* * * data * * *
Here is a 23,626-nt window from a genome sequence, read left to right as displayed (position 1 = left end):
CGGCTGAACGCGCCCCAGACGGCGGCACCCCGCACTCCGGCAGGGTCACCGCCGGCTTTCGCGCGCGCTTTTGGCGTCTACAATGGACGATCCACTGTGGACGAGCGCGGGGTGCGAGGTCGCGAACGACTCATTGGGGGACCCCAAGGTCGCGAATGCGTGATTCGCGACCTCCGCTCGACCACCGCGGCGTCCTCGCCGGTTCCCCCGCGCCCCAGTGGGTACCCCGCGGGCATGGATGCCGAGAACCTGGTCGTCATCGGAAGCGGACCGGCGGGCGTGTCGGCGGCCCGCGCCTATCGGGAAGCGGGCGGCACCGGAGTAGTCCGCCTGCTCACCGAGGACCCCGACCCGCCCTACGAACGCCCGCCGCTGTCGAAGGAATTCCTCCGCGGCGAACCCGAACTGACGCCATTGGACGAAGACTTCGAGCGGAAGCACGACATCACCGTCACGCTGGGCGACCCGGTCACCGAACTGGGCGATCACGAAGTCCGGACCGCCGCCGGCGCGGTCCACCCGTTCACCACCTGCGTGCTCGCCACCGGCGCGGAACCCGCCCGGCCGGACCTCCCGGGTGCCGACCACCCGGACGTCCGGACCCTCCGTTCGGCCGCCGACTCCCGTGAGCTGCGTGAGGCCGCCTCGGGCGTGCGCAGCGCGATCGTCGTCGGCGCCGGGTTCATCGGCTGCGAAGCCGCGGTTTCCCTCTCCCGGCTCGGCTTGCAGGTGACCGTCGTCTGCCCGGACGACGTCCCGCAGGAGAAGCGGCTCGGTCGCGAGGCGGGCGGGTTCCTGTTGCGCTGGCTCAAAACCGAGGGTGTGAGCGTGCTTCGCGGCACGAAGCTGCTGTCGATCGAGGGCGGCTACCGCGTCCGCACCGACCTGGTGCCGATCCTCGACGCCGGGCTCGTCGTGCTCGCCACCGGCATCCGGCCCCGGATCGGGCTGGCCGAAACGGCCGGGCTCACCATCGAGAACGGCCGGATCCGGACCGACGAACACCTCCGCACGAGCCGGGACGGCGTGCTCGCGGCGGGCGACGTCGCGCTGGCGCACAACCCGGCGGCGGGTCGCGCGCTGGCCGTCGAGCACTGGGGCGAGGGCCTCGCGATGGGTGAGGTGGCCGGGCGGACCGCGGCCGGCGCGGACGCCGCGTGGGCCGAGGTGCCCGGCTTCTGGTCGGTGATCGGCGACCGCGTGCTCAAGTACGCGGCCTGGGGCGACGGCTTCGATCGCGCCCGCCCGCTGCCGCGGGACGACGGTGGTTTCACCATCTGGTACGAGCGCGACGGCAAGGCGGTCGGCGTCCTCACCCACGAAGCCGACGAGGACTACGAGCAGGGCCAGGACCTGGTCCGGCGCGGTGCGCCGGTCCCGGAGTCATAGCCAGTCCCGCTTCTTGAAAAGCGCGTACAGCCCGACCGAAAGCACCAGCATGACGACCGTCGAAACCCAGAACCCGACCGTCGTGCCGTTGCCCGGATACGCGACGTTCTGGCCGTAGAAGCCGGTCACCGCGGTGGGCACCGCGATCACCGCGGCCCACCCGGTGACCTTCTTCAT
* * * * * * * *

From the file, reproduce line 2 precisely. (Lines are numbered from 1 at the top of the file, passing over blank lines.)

CGGCTGAACGCGCCCCAGACGGCGGCACCCCGCACTCCGGCAGGGTCACCGCCGGCTTTCGCGCGCGCTTTTGGCGTCTACAATGGACGATCCACTGTGGACGAGCGCGGGGTGCGAGGTCGCGAACGACTCATTGGGGGACCCCAAGGTCGCGAATGCGTGATTCGCGACCTCCGCTCGACCACCGCGGCGTCCTCGCCGGTTCCCCCGCGCCCCAGTGGGTACCCCGCGGGCATGGATGCCGAGAACCTGGTCGTCATCGGAAGCGGACCGGCGGGCGTGTCGGCGGCCCGCGCCTATCGGGAAGCGGGCGGCACCGGAGTAGTCCGCCTGCTCACCGAGGACCCCGACCCGCCCTACGAACGCCCGCCGCTGTCGAAGGAATTCCTCCGCGGCGAACCCGAACTGACGCCATTGGACGAAGACTTCGAGCGGAAGCACGACATCACCGTCACGCTGGGCGACCCGGTCACCGAACTGGGCGATCACGAAGTCCGGACCGCCGCCGGCGCGGTCCACCCGTTCACCACCTGCGTGCTCGCCACCGGCGCGGAACCCGCCCGGCCGGACCTCCCGGGTGCCGACCACCCGGACGTCCGGACCCTCCGTTCGGCCGCCGACTCCCGTGAGCTGCGTGAGGCCGCCTCGGGCGTGCGCAGCGCGATCGTCGTCGGCGCCGGGTTCATCGGCTGCGAAGCCGCGGTTTCCCTCTCCCGGCTCGGCTTGCAGGTGACCGTCGTCTGCCCGGACGACGTCCCGCAGGAGAAGCGGCTCGGTCGCGAGGCGGGCGGGTTCCTGTTGCGCTGGCTCAAAACCGAGGGTGTGAGCGTGCTTCGCGGCACGAAGCTGCTGTCGATCGAGGGCGGCTACCGCGTCCGCACCGACCTGGTGCCGATCCTCGACGCCGGGCTCGTCGTGCTCGCCACCGGCATCCGGCCCCGGATCGGGCTGGCCGAAACGGCCGGGCTCACCATCGAGAACGGCCGGATCCGGACCGACGAACACCTCCGCACGAGCCGGGACGGCGTGCTCGCGGCGGGCGACGTCGCGCTGGCGCACAACCCGGCGGCGGGTCGCGCGCTGGCCGTCGAGCACTGGGGCGAGGGCCTCGCGATGGGTGAGGTGGCCGGGCGGACCGCGGCCGGCGCGGACGCCGCGTGGGCCGAGGTGCCCGGCTTCTGGTCGGTGATCGGCGACCGCGTGCTCAAGTACGCGGCCTGGGGCGACGGCTTCGATCGCGCCCGCCCGCTGCCGCGGGACGACGGTGGTTTCACCATCTGGTACGAGCGCGACGGCAAGGCGGTCGGCGTCCTCACCCACGAAGCCGACGAGGACTACGAGCAGGGCCAGGACCTGGTCCGGCGCGGTGCGCCGGTCCCGGAGTCATAGCCAGTCCCGCTTCTTGAAAAGCGCGTACAGCCCGACCGAAAGCACCAGCATGACGACCGTCGAAACCCAGAACCCGACCGTCGTGCCGTTGCCCGGATACGCGACGTTCTGGCCGTAGAAGCCGGTCACCGCGGTGGGCACCGCGATCACCGCGGCCCACCCGGTGACCTTCTTCAT